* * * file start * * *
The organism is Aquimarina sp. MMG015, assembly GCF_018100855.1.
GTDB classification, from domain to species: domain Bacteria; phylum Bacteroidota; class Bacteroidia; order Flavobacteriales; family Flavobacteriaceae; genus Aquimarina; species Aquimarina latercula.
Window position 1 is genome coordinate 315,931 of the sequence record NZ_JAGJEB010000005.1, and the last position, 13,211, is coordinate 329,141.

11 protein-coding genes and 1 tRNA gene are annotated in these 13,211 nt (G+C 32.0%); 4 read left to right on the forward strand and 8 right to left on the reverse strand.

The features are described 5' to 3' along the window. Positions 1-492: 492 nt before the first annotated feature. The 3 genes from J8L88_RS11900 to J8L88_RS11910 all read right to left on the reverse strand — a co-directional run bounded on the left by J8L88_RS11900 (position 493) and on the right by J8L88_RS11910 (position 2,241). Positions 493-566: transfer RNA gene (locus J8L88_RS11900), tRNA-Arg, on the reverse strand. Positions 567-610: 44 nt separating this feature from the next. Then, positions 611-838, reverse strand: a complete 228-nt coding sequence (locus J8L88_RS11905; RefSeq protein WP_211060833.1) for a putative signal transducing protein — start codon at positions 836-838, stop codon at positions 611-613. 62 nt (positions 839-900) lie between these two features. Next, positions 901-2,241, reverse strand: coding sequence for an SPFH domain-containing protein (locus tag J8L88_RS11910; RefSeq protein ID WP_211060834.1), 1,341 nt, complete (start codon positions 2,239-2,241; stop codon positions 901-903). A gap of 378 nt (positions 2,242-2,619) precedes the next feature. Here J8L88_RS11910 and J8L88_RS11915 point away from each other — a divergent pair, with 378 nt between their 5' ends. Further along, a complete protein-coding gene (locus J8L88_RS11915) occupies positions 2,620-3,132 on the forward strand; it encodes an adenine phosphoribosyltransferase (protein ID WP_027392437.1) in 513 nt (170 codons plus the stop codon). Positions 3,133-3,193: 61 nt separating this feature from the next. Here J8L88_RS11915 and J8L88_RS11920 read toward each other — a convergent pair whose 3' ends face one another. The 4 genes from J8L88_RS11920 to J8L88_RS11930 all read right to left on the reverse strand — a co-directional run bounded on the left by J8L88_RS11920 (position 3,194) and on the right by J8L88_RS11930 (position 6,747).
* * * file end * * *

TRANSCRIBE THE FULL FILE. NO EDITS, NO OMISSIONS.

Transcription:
The organism is Aquimarina sp. MMG015, assembly GCF_018100855.1.
GTDB classification, from domain to species: domain Bacteria; phylum Bacteroidota; class Bacteroidia; order Flavobacteriales; family Flavobacteriaceae; genus Aquimarina; species Aquimarina latercula.
Window position 1 is genome coordinate 315,931 of the sequence record NZ_JAGJEB010000005.1, and the last position, 13,211, is coordinate 329,141.

11 protein-coding genes and 1 tRNA gene are annotated in these 13,211 nt (G+C 32.0%); 4 read left to right on the forward strand and 8 right to left on the reverse strand.

The features are described 5' to 3' along the window. Positions 1-492: 492 nt before the first annotated feature. The 3 genes from J8L88_RS11900 to J8L88_RS11910 all read right to left on the reverse strand — a co-directional run bounded on the left by J8L88_RS11900 (position 493) and on the right by J8L88_RS11910 (position 2,241). Positions 493-566: transfer RNA gene (locus J8L88_RS11900), tRNA-Arg, on the reverse strand. Positions 567-610: 44 nt separating this feature from the next. Then, positions 611-838, reverse strand: a complete 228-nt coding sequence (locus J8L88_RS11905; RefSeq protein WP_211060833.1) for a putative signal transducing protein — start codon at positions 836-838, stop codon at positions 611-613. 62 nt (positions 839-900) lie between these two features. Next, positions 901-2,241, reverse strand: coding sequence for an SPFH domain-containing protein (locus tag J8L88_RS11910; RefSeq protein ID WP_211060834.1), 1,341 nt, complete (start codon positions 2,239-2,241; stop codon positions 901-903). A gap of 378 nt (positions 2,242-2,619) precedes the next feature. Here J8L88_RS11910 and J8L88_RS11915 point away from each other — a divergent pair, with 378 nt between their 5' ends. Further along, a complete protein-coding gene (locus J8L88_RS11915) occupies positions 2,620-3,132 on the forward strand; it encodes an adenine phosphoribosyltransferase (protein ID WP_027392437.1) in 513 nt (170 codons plus the stop codon). Positions 3,133-3,193: 61 nt separating this feature from the next. Here J8L88_RS11915 and J8L88_RS11920 read toward each other — a convergent pair whose 3' ends face one another. The 4 genes from J8L88_RS11920 to J8L88_RS11930 all read right to left on the reverse strand — a co-directional run bounded on the left by J8L88_RS11920 (position 3,194) and on the right by J8L88_RS11930 (position 6,747).